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Wildlife troopers keep busy despite quiet fishing season

Posted: Tuesday, February 18, 2003

Just because the winter until now has been too mild to get a lot of folks out ice fishing and trapping on the Kenai Peninsula doesn't mean Alaska Fish and Wildlife Protection Troopers have been idle.

In fact, since the beginning of the year, some two dozen people have been cited by officers in the Kenai Peninsula post for allegedly making false statements on 2002 resident sportfishing license applications.

"We're probably doing more this year than in previous years because there aren't a lot of people out ice fishing and trapping," said Sgt. Glenn Godfrey, supervisor of the Fish and Wildlife post headquartered in Soldotna.

"Our officers will patrol for four or five hours and still have three hours or so left on their shift. They come in and do these kinds of investigations," he said.

Using computer data bases and telephone to contact establishments that sell sportfishing licenses, troopers determine whether fishers provided false statements when applying for licenses last year.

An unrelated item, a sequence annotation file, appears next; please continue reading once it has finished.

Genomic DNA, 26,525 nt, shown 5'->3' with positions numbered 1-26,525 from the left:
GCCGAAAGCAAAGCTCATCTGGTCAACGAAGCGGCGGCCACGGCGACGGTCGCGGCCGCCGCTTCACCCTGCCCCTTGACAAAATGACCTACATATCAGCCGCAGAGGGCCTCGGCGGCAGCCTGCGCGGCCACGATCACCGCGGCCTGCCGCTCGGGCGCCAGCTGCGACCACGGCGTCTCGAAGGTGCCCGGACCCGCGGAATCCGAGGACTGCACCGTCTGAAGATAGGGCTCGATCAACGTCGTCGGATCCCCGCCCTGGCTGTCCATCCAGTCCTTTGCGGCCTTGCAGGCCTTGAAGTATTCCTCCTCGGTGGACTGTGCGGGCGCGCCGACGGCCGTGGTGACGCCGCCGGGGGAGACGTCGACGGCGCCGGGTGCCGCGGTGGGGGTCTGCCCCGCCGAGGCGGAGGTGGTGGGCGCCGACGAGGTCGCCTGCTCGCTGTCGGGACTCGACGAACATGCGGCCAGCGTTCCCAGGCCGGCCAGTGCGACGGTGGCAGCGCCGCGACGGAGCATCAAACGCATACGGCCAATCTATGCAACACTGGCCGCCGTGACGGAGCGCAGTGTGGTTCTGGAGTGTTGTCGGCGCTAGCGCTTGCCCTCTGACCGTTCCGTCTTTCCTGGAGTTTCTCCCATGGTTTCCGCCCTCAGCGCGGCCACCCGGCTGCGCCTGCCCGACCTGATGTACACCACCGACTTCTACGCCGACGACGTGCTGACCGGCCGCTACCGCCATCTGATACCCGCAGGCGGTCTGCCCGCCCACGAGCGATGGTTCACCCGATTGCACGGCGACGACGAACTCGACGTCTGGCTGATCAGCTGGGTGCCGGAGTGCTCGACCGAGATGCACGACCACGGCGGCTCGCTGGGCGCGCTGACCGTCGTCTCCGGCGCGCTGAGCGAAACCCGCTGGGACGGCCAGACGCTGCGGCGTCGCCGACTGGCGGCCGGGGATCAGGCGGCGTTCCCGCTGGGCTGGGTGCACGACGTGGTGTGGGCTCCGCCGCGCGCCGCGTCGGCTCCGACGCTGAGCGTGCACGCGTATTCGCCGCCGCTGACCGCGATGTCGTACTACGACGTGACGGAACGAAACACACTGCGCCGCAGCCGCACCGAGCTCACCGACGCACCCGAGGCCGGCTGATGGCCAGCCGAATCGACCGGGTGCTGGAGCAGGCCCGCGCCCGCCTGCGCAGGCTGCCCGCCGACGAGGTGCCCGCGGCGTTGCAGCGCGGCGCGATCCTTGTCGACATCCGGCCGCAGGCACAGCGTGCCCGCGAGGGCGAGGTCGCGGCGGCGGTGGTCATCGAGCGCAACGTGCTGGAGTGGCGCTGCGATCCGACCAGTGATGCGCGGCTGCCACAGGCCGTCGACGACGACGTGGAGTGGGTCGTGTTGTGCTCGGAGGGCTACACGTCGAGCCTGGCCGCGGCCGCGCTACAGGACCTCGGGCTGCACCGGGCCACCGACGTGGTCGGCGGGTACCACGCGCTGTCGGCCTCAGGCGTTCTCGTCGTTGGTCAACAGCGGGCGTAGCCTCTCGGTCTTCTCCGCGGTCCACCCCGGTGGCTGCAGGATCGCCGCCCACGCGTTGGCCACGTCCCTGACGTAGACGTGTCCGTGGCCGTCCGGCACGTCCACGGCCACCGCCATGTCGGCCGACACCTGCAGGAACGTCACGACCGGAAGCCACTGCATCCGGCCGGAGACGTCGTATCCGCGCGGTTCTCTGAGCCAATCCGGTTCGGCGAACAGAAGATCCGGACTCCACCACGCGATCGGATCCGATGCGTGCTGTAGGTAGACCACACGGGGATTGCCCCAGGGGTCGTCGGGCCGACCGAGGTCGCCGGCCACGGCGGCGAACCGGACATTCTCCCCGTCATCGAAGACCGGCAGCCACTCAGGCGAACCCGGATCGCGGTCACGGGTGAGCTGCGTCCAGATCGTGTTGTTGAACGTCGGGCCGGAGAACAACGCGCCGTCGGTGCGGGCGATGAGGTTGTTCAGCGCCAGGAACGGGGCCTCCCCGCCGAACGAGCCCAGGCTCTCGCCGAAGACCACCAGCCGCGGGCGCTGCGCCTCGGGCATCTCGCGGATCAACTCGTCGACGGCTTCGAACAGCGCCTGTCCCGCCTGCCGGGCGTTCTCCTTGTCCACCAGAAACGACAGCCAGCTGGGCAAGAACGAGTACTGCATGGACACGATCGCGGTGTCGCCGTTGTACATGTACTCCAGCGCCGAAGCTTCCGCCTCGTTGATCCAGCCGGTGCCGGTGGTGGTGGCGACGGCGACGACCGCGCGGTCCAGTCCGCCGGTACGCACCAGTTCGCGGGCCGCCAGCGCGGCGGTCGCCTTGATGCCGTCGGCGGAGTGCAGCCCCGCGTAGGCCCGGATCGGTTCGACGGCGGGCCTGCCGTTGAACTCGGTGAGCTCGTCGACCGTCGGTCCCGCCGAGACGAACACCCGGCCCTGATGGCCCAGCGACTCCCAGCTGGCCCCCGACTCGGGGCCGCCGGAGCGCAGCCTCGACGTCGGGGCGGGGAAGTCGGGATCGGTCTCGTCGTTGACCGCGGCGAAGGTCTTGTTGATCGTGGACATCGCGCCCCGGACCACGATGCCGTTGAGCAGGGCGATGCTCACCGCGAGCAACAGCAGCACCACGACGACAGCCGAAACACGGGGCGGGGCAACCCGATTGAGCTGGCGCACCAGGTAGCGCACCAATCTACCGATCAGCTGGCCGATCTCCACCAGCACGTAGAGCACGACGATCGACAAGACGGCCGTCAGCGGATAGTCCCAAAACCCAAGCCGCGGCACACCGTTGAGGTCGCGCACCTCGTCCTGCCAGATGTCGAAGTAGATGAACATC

The investigations require between 15 minutes and a half hour to complete and result in citations that cost the violator $300, plus a $10 court surcharge.

According to Godfrey, the apparent incentive for people to lie is the high cost of a nonresident sportfishing license.

"People who are going to be here three or four months will claim they're residents and some will say they've been here a year when they actually just moved here," Godfrey said.

A resident sportfishing license costs $15 for the entire year, plus a $10 king salmon stamp.

For a nonresident, the cost of the license varies depending on how long the person plans to fish. A one-day license costs $10; a three-day license is $20; a 14-day license is $50; and a season-long license costs $100.

If a nonresident wants to fish for king salmon, the added permit stamp costs an additional amount corresponding exactly to the cost of the license.

Most of the people cited this year for making false statements on last year's applications are Soldotna area residents who had not lived in Alaska for an entire year.

The long arm of the law, however, also has reached to Tucson, Boca Raton, Fla., Clifton Springs, N.Y., and Arlington, Texas, to nab fishers who were only visiting here last year when they claimed to be residents.

"Don't buy a resident sportfishing license until you read the license and are sure you meet all the residency requirements" is Godfrey's advice to people who don't want to be cited and fined $300.

"Read and know the law yourself," he said.

"Don't trust the information you might get from the (license) vendor."



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